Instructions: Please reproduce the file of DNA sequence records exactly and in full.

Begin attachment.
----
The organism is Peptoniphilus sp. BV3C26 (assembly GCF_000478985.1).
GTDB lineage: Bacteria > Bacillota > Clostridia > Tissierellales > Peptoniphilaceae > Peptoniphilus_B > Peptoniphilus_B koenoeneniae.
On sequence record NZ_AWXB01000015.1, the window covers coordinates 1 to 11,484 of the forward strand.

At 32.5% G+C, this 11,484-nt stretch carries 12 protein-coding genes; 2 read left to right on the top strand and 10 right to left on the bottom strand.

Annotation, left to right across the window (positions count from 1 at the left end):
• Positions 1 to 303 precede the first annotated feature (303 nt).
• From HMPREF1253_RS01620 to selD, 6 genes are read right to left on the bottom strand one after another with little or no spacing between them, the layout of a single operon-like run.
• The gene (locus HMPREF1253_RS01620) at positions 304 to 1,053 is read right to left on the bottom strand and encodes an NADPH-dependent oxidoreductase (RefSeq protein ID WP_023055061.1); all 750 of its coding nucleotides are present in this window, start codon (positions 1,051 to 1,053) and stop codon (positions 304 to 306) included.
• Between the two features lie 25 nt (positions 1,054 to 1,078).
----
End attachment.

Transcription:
The organism is Peptoniphilus sp. BV3C26 (assembly GCF_000478985.1).
GTDB lineage: Bacteria > Bacillota > Clostridia > Tissierellales > Peptoniphilaceae > Peptoniphilus_B > Peptoniphilus_B koenoeneniae.
On sequence record NZ_AWXB01000015.1, the window covers coordinates 1 to 11,484 of the forward strand.

At 32.5% G+C, this 11,484-nt stretch carries 12 protein-coding genes; 2 read left to right on the top strand and 10 right to left on the bottom strand.

Annotation, left to right across the window (positions count from 1 at the left end):
• Positions 1 to 303 precede the first annotated feature (303 nt).
• From HMPREF1253_RS01620 to selD, 6 genes are read right to left on the bottom strand one after another with little or no spacing between them, the layout of a single operon-like run.
• The gene (locus HMPREF1253_RS01620) at positions 304 to 1,053 is read right to left on the bottom strand and encodes an NADPH-dependent oxidoreductase (RefSeq protein ID WP_023055061.1); all 750 of its coding nucleotides are present in this window, start codon (positions 1,051 to 1,053) and stop codon (positions 304 to 306) included.
• Between the two features lie 25 nt (positions 1,054 to 1,078).